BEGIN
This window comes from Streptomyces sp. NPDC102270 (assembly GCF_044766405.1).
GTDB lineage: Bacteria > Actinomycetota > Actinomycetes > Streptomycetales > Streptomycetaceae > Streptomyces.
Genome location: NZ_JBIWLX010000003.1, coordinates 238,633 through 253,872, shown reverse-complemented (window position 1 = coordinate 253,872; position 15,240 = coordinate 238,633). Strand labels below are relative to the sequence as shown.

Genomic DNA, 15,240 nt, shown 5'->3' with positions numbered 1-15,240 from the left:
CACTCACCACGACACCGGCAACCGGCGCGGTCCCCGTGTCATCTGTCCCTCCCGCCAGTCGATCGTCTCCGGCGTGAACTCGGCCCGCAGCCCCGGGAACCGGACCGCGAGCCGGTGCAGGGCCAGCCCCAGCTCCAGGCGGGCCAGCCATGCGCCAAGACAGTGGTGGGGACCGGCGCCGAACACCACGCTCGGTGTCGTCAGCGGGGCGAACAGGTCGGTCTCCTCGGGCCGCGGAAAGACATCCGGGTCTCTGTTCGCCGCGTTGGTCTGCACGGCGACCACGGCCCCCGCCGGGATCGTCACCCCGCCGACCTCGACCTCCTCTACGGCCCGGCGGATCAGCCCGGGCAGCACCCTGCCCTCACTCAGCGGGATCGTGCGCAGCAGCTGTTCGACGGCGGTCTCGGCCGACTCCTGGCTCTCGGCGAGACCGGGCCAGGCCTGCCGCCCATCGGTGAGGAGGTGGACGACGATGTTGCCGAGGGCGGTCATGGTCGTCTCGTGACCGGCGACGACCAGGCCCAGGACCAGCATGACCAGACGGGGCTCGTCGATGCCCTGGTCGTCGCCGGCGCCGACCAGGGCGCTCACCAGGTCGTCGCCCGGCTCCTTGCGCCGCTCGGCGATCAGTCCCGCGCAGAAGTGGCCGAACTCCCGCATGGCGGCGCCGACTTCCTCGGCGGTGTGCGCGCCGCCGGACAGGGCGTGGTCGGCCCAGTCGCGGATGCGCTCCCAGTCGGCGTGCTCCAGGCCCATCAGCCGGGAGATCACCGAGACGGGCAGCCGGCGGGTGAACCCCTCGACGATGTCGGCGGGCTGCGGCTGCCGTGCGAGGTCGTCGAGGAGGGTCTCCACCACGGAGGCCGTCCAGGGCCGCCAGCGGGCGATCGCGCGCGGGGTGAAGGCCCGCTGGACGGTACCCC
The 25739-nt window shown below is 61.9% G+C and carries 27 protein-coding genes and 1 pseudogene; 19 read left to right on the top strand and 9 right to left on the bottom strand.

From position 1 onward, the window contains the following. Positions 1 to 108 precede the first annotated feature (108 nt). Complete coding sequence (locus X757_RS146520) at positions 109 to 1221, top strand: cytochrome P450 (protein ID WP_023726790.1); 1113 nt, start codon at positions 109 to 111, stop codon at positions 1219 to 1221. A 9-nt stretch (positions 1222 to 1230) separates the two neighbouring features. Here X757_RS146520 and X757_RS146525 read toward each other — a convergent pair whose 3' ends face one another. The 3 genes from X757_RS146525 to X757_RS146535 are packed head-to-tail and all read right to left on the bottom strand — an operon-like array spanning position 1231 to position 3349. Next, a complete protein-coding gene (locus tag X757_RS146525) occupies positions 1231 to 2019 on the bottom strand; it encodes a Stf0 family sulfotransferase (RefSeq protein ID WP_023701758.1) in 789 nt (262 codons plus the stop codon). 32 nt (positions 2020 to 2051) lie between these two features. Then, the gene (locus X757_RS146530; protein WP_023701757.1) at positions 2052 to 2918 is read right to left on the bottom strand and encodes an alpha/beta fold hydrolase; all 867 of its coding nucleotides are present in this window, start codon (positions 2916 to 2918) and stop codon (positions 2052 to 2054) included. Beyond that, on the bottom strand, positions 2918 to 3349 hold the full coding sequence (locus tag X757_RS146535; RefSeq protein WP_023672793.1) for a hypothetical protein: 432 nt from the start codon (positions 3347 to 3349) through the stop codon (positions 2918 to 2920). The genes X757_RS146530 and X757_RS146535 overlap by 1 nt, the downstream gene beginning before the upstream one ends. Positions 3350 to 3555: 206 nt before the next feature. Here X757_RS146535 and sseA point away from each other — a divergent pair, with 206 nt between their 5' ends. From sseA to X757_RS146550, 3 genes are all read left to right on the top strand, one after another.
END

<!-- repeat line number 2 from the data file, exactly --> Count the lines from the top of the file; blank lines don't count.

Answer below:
GTDB lineage: Bacteria > Actinomycetota > Actinomycetes > Streptomycetales > Streptomycetaceae > Streptomyces.